Beth, it does make one wonder why some saguaros grow so many arms and others only one. I was surprised to learn that even the scientists don’t have the answer.
I actually never knew those were called saguaros. I was, however obsessed with cactus plants as a kid.
I think it is so interesting how varying the saguaros are. I absolutely never knew that they don’t even usually grow an arm until they are close to 100. Wow, it makes you really appreciate your history when you see them. Thank you for providing all the great pictures.
Glad you enjoyed the photos Erica. I find saguaros fascinating and discovered as I prepared this post how many photos I’ve taken of them over the years.
One and half inches tall after 10 years! That’s incredible. The pictures of the saguaro are beautiful. I’m a big fan of desert landscape. I especially love the colors.
Ken, I don’t think I appreciated how many shades of green there are until I visited the Sonoran desert.
Great photos. Have to admit I had no idea they were called Saguaro and that it’s the state flower for Arizona.
Thanks Catarina. I never tire of looking at the saguaros.
How amazing that saguaros act hosts for birds. I adore the photograph of the flower blooming at the top of the saguaro – so pretty.
I find it fascinating how birds can nest in cacti. The spines of the cactus provide protection from larger animals.
oh wow! Is that what it is called? I had no idea they were called Saguaro. We learn everyday.
Interesting article and Great Photos Donna x
Thanks. Glad you enjoyed the article and photos.
Donna, I love your photos – you really have an eye for what appeals. You look like you’re having so much fun doing the imitation of the saguaro but I don’t think the birds would have been fooled. The flowers are lovely but since the saguaros are so tall, you wouldn’t really be able to appreciate their beauty, would you?
Lenie, you do have to pay attention and really look to see the saguaro flowers – because there are on the top of the cactus and because they are so fleeting. But the flowers often point a bit to the side and are visible and stunning.
What a great post. I am always surprised at the beauty of the desert; your posts has changed my perception of it. I had always thought of it as being lifeless and dull. Thanks for sharing.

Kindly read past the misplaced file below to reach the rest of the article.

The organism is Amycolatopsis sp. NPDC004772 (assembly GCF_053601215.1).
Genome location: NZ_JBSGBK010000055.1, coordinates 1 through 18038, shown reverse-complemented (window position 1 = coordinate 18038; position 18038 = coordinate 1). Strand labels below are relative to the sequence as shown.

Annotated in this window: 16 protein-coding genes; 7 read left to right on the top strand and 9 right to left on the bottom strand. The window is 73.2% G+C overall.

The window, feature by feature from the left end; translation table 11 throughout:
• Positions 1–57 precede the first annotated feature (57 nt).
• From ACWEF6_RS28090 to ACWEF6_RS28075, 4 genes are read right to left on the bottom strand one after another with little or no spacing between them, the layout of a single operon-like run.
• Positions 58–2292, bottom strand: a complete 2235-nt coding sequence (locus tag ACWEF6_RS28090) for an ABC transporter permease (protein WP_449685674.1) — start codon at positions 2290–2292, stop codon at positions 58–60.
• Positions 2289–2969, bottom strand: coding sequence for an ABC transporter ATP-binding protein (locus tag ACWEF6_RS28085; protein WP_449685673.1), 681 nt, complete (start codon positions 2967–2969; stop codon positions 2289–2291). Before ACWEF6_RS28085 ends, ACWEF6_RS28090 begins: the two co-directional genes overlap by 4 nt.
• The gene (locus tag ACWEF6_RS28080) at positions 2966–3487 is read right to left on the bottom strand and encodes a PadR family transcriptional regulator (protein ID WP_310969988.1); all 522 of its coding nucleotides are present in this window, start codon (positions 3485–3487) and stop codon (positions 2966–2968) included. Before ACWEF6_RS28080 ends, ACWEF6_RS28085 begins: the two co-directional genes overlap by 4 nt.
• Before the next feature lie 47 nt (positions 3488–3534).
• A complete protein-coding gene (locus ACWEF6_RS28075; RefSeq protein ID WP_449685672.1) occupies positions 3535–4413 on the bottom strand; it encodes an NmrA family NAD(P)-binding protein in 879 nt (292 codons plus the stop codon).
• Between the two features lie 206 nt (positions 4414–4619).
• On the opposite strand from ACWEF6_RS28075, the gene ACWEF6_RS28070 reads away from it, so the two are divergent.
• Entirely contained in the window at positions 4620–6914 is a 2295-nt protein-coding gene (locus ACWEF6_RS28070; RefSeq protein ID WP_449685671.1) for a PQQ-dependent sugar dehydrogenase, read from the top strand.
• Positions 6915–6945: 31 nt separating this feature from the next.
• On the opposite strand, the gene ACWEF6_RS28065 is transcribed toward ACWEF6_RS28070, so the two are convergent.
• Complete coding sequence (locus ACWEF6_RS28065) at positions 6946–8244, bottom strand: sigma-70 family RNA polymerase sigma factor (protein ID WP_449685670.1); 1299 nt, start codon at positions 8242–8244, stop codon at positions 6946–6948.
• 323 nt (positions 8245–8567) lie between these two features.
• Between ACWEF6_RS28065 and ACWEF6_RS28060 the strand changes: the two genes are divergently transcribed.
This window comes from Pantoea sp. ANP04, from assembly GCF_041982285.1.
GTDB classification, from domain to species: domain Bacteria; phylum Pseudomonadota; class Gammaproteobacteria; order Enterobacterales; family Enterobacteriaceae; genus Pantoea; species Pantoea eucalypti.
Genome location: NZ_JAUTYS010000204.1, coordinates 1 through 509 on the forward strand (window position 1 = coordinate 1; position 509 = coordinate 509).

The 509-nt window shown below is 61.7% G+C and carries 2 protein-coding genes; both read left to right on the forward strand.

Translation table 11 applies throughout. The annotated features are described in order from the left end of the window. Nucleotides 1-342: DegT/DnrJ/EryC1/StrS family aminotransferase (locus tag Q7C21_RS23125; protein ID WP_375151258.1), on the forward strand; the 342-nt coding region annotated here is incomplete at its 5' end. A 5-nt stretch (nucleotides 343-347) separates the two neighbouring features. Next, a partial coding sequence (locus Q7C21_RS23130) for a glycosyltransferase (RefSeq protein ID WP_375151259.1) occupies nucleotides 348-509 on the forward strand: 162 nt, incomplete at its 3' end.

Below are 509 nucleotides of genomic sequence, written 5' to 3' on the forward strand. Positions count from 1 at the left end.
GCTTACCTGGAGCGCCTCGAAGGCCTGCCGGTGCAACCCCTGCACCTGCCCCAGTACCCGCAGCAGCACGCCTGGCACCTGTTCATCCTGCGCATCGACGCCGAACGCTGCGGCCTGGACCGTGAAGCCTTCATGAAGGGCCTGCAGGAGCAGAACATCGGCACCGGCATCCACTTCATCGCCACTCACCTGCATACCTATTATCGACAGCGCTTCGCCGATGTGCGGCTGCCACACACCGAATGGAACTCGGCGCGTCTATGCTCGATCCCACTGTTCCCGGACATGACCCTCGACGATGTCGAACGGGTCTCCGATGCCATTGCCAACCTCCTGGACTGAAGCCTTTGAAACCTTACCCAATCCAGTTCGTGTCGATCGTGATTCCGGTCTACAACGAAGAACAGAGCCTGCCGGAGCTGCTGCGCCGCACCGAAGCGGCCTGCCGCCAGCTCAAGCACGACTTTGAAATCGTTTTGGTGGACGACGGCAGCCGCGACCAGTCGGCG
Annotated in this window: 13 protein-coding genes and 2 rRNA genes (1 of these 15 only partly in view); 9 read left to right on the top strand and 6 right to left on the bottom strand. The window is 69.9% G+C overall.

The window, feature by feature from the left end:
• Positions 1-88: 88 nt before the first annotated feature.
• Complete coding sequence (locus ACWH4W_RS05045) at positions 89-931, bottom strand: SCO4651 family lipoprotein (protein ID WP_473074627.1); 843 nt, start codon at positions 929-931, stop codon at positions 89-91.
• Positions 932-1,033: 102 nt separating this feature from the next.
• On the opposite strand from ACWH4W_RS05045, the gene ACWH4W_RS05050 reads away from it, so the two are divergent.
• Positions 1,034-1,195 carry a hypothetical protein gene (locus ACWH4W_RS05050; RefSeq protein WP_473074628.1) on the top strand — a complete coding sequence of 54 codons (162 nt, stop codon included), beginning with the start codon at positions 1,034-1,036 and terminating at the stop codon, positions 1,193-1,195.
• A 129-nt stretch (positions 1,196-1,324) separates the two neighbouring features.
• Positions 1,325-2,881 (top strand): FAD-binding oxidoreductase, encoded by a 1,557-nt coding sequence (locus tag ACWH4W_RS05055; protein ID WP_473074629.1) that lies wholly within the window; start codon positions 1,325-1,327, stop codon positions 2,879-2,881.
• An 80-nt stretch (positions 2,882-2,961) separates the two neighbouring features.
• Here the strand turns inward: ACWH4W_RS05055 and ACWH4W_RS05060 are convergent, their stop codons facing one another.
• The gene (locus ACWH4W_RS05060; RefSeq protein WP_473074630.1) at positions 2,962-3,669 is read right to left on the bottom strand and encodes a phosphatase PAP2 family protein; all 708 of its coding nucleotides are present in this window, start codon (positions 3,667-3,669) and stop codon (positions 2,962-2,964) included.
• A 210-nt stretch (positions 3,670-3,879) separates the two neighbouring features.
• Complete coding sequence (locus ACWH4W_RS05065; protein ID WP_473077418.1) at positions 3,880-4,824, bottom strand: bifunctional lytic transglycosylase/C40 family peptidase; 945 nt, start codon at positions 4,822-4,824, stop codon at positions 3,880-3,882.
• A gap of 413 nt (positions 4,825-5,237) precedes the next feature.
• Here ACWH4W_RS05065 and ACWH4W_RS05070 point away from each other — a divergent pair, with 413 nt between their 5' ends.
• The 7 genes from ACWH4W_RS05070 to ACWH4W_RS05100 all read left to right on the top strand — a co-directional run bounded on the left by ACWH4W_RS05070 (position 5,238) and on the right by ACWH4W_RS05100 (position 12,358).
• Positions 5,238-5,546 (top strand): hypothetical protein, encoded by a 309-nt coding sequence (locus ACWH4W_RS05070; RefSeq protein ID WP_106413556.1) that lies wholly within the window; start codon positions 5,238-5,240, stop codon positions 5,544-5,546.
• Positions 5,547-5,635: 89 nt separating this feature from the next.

William, I too had always thought of the desert as lifeless and dull until I started visiting the Sonoran desert in Arizona. It’s a good reminder to be careful about preconceptions.
Let me first say love your saguaro imitation Donna – you are a natural! Seriously, I’m familiar with the image but had absolutely no idea how interesting this plant is, certainly not that it lives to 100 – 200 years! It’s always amazing to learn the stories behind such things because it helps to cultivate even greater respect for nature. Thanks!
The saquaro are really impressive. I have seen them only once and that was in Tuscon but loved them. They seem to have a personality but I am thinking that is because they all look like they have arms. The desert is an incredible place to wander.
Tim, the saguaro do indeed seem to have a personality. Each one unique.
Hi Donna – the desert seems a miracle. It is astounding that so many varieties of plants and wildlife thrive in that environment. Our guide at the Botanical garden also educated us that the accordian design of the cactus allows half of the plant to remain in shade. Fascinating!
You make a great Saguara by the way. We may ask you to show us your imitation at the next dinner party. 🙂
Cindy, I agree that the desert seems a miracle. I could probably do a few variations of saguaro imitations, but only of ones with two arms.
I find the saguaro interesting. I saw a few during my cross country trip a couple years ago. I should have took a few pictures.
Jason, I too find the saguaro interesting. I guess you could figure that out given I wrote a post about them.
I wasn’t familiar with the term saguaros, but they’re quite majestic looking. The pictures are great Donna and capture even the isolated parts of the mid-west beautifully.
Thanks. Majestic is a good term for saguaros, except maybe for the ones you come across with arms twisted into odd positions.
Gosh, I didn’t realize this icon of the west had such a cool name and so many fascinating properties. incredible that they can thrive so long in such a harsh environment. I’ll be so much more appreciative the next time I watch a western flick!